City Farm History
In response to widespread public input, the City Council adopted this policy:"This approximately 180-acre area of prime farm land bounded by Madonna Road, Highway 101, Central Coast Plaza, and Prefumo Creek is in three ownerships. The City intends to preserve at least one-half of this signature working agricultural landscape at the southern gateway to San Luis Obispo as it existed in 1994. " ---City of San Luis Obispo General Plan, Land Use Element, Policy 8.8. In order to convert half of their agricultural land to commercial use and annex to the City, two of the three landowners donated half of their parcels to the City. These two parcels were designated by the City as the Calle Joaquin Agricultural Reserve.
The City approved a Master Plan for the Reserve which provided for management of 19 acres of the Reserve specifying that its purpose is to maintain this "signature landscape" in sustainable agricultural production and to provide its citizens with educational opportunities to learn about food production and local food systems. The Plan invited applications by a licensed non-profit to manage the Reserve.
In January, the City signed a twenty year lease with Central Coast Grown (CCG), a non-profit organization composed of local volunteers, to manage the Reserve. CCG raised the funds for a state-of-art irrigation system for the whole parcel and completed its installation in September.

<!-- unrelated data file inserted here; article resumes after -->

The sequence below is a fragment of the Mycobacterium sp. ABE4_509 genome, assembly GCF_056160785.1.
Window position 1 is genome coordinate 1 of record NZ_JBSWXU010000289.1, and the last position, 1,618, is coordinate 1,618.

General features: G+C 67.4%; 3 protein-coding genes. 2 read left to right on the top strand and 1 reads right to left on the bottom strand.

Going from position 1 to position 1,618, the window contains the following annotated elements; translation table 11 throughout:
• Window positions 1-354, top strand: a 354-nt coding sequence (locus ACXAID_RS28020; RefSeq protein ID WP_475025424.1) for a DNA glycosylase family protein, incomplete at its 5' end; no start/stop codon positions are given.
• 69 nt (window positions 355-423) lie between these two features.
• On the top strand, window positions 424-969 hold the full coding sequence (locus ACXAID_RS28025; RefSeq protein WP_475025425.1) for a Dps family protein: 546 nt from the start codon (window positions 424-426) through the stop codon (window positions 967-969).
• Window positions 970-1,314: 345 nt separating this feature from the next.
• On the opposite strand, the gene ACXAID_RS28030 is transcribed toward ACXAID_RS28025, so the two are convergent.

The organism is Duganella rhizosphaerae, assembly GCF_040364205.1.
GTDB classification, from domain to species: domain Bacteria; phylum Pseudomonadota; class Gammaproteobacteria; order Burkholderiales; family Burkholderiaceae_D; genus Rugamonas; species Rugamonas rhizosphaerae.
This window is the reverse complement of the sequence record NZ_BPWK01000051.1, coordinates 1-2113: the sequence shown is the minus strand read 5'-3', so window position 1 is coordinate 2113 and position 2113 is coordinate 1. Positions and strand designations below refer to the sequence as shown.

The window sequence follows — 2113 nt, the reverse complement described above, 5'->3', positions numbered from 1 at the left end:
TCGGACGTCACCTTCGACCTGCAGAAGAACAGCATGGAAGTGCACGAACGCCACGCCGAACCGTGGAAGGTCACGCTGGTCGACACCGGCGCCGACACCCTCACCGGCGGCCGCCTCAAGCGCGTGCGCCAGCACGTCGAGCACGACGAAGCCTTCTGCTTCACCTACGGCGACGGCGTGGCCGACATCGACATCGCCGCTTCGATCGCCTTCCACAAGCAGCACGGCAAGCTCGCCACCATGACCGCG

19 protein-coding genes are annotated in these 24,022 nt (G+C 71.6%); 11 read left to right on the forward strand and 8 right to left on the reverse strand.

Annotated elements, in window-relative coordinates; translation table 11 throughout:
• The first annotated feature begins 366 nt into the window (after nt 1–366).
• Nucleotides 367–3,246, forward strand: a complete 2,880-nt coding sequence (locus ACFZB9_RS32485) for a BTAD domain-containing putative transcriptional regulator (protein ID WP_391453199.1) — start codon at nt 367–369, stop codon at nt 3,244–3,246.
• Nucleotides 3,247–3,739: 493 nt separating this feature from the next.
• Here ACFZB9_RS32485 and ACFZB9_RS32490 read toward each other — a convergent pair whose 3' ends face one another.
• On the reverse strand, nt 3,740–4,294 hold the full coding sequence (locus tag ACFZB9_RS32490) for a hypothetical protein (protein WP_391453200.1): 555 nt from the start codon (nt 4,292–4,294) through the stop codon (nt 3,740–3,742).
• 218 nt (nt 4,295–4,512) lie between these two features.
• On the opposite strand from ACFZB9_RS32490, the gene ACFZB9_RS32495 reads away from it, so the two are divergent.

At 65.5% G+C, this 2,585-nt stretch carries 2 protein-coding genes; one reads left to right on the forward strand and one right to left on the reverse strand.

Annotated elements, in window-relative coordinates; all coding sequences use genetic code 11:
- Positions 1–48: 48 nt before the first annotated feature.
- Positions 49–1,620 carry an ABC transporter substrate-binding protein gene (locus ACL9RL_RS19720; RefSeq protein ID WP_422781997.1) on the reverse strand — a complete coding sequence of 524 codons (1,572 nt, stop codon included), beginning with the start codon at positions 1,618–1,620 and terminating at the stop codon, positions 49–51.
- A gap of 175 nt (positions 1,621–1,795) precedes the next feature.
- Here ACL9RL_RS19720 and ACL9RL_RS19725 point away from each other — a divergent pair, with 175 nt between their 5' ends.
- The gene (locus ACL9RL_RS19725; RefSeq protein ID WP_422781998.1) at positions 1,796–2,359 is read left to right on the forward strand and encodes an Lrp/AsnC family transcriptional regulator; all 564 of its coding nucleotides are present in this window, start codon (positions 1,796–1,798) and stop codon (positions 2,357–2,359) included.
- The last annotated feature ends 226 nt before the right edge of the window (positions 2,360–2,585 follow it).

In April CCG held a ground breaking ceremony at the farm signaling the start of its programs. It was attended by City officials, many citizens who advocated for the creation of the Reserve in 1994, and CCG’s first agricultural subtenants.
In June, CCG, initiated its first educational program in partnership with Pacific Beach Continuation High School: a twice weekly academic credit class called “Farm,” in which students and teachers work on site to grow crops, harvest, cook and eat them, and donate surplus to the Food Bank and Salvation Army
In October, CCG initiated a program of on-site weekly Horticultural Therapy classes for Developmentally Disabled young adults in San Luis Coastal Unified School District’s PREPARE program. Both programs continue to thrive in 2019
CCG began collaboration with Our Global Family Garden, affiliated with the SLO Permaculture Group, where elementary school children and their families learn about worldwide food cultures and food cultivation methods during weekend workshops and Farmgirls Summer Camp
In October 2017 , CCG initiated its annual Fall Harvest Festival featuring hayride tours, produce sales, corn roast, educational booths and entertainment. In its second year the Festival drew upwards of 500 people.
In November 2017, CCG initiated its program of monthly Saturday work parties which draws the public to participate in planting, cultivating, harvesting crops, and building projects.
Throughout 2017-2018 CCG completed four infrastructure improvements: a permanent Pergola structure used as classroom and event space, a field kitchen, deer fencing and a perennial crop Food Forest.
In October 2018 CCG initiated ON THE FARM, a program of field trips that extend the benefits of our educational projects for special needs students to a larger constituency. It allows groups from kindergarten through middle school to deepen what they learn about biology, ecology, and nutrition in the classroom by meeting farmers and working the land themselves.
In January 2019 CCG rebranded as City Farm SLO and launched its new website https://cityfarmslo.org!